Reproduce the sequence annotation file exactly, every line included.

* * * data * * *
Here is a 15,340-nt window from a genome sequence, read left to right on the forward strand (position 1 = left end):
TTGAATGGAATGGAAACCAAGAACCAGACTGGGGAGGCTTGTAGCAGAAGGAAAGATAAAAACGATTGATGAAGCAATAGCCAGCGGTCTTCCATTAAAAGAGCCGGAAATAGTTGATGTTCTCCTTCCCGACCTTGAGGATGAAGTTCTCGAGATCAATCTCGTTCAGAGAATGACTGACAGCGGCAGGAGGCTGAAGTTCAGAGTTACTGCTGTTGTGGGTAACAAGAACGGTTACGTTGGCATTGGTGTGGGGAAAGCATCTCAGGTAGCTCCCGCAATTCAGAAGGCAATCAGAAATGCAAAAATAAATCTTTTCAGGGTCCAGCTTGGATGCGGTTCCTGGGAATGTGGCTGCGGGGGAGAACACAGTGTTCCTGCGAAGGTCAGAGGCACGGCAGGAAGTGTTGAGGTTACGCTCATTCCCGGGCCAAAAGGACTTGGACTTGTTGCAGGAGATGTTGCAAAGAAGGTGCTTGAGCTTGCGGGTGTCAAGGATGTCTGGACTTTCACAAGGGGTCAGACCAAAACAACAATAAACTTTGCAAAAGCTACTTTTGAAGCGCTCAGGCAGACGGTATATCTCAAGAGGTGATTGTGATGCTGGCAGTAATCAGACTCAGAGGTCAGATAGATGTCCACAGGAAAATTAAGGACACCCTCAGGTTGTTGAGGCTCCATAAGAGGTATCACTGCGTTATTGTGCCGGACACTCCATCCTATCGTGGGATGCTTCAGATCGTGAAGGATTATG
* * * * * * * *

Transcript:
Here is a 15,340-nt window from a genome sequence, read left to right on the forward strand (position 1 = left end):
TTGAATGGAATGGAAACCAAGAACCAGACTGGGGAGGCTTGTAGCAGAAGGAAAGATAAAAACGATTGATGAAGCAATAGCCAGCGGTCTTCCATTAAAAGAGCCGGAAATAGTTGATGTTCTCCTTCCCGACCTTGAGGATGAAGTTCTCGAGATCAATCTCGTTCAGAGAATGACTGACAGCGGCAGGAGGCTGAAGTTCAGAGTTACTGCTGTTGTGGGTAACAAGAACGGTTACGTTGGCATTGGTGTGGGGAAAGCATCTCAGGTAGCTCCCGCAATTCAGAAGGCAATCAGAAATGCAAAAATAAATCTTTTCAGGGTCCAGCTTGGATGCGGTTCCTGGGAATGTGGCTGCGGGGGAGAACACAGTGTTCCTGCGAAGGTCAGAGGCACGGCAGGAAGTGTTGAGGTTACGCTCATTCCCGGGCCAAAAGGACTTGGACTTGTTGCAGGAGATGTTGCAAAGAAGGTGCTTGAGCTTGCGGGTGTCAAGGATGTCTGGACTTTCACAAGGGGTCAGACCAAAACAACAATAAACTTTGCAAAAGCTACTTTTGAAGCGCTCAGGCAGACGGTATATCTCAAGAGGTGATTGTGATGCTGGCAGTAATCAGACTCAGAGGTCAGATAGATGTCCACAGGAAAATTAAGGACACCCTCAGGTTGTTGAGGCTCCATAAGAGGTATCACTGCGTTATTGTGCCGGACACTCCATCCTATCGTGGGATGCTTCAGATCGTGAAGGATTATG